Art has always been about hope for me. And purpose. And beauty. For without hope purpose and beauty, I don’t know what I would be waking up for.
I know I’m not alone in feeling strange about the contraction of the virus that has plagued us, one we’re starting to see in the rear view mirror of our lives. Because the expansion of it in other parts of the world is so lethal, it’s hard to not feel it. A loved ones mother in Nepal struggles to survive and I find myself wondering at the CDC’s relinquishing of safety protocols and what causes such dramatic ebb and flow of the virus. And wishing the violence in the world could just end somehow, and yet conflicts and explosions surge with mounting intensity. The virus does seem at times to be another form of humanity’s ills, and it’s hard to make a peace with all of this.
If you believe, as I do, that the virus is a symptom, as is war and violence, of a great imbalance, then a collective peering within certainly cannot hurt, and maybe if it plants seeds of thought or awareness, they can propagate into goodness. It may not reach those directing missiles or directly effect the mysterious origin of viruses, but it’s the only place I know to go to. To look at what has shifted. To reach for the artful rendering of watching the world and being a part of it, depicting it in tones and colors and poetic words.
What shifted the most for me since the pandemic is my relationship to fear. I tried to find a place for it in my body and it was greeted with unwelcome mats. So I grew new pathways for letting it go. Then I noticed the way I was shedding things I used to think were important, and found that what was left was more apt to fit into a higher perspective of what ultimately will be needed for the planet’s healing. I found that the energy of shamanic work can be remote and I’ve grown a new appreciation for its presence and the sensitivity of my own antenna. I’ve collected new visceral evidence of how energy permeates the air, despite distance and electronic transmissions. How intention can cause waves of healing. I am reacquainted with how love can be truly invincible and in fact rises above everything else, even, if not especially, death and grief.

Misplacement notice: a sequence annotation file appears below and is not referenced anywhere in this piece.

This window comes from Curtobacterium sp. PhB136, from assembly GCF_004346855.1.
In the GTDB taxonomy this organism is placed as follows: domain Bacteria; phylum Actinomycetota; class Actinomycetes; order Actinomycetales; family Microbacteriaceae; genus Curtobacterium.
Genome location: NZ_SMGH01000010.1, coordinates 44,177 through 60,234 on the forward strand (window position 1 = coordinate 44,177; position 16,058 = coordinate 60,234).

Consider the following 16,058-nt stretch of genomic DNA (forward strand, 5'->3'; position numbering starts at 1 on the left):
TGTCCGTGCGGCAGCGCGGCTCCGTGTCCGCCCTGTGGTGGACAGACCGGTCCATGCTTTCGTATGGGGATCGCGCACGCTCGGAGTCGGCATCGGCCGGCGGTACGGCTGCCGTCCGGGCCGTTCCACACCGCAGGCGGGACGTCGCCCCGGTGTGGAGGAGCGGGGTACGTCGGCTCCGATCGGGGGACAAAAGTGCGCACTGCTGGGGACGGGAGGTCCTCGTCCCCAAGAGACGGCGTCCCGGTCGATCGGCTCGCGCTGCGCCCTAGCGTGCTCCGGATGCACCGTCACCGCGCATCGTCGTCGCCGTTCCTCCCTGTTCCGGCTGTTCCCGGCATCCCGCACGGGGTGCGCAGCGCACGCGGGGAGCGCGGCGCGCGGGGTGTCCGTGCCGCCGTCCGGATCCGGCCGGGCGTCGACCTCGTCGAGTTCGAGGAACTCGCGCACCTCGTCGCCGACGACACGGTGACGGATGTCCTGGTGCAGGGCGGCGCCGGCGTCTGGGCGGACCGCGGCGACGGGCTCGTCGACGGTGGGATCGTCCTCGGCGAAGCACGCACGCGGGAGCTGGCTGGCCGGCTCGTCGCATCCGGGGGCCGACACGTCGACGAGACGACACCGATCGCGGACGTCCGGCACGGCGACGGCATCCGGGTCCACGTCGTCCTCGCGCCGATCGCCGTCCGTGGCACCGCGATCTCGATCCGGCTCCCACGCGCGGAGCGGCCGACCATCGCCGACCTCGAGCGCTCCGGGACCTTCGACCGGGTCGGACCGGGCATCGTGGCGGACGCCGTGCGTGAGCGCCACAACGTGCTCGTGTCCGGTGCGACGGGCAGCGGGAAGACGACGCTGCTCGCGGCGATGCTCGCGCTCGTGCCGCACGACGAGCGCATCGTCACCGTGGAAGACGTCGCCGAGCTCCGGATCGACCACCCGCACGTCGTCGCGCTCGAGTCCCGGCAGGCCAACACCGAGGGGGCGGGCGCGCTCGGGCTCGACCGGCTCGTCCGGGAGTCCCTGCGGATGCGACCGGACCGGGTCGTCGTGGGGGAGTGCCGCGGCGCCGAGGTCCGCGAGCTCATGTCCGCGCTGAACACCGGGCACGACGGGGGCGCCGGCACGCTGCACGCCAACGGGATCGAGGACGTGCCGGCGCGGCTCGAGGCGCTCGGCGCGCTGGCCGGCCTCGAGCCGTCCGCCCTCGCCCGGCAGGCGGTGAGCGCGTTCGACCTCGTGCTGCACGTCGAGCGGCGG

I continue to seek power and purpose in writing and creating, excavating stories oozing out of wounds I thought long since healed, discovering new meanings for the onion layers of personal growth. I learned that writing songs for beloved causes or individual loved ones, still pierced my soul. Like sensorial paintbrushes in rhythm, usually in 4/4 time, aligned with my heartbeat.
I now see that the possibility of loving myself and my fellow humans can be enough to get me out of bed and dressed to work or create sacred space for myself and those drawn to what I have to offer. That in fact for the first time in my life my palette for living life feels so rich, that the sources of sustenance from artists, loved ones, and nature is capable of enabling me to thrive.
I now know that writing the book I’ve always dreamed of writing is in its final stages of production and it is rolling out from a deeper station within my heart than I ever thought possible. And that the scenery from the seat on the train is so beautiful. I feel as if my eyes have adapted to see the world in a new way, life as it expands and contracts with hope, purpose and beauty.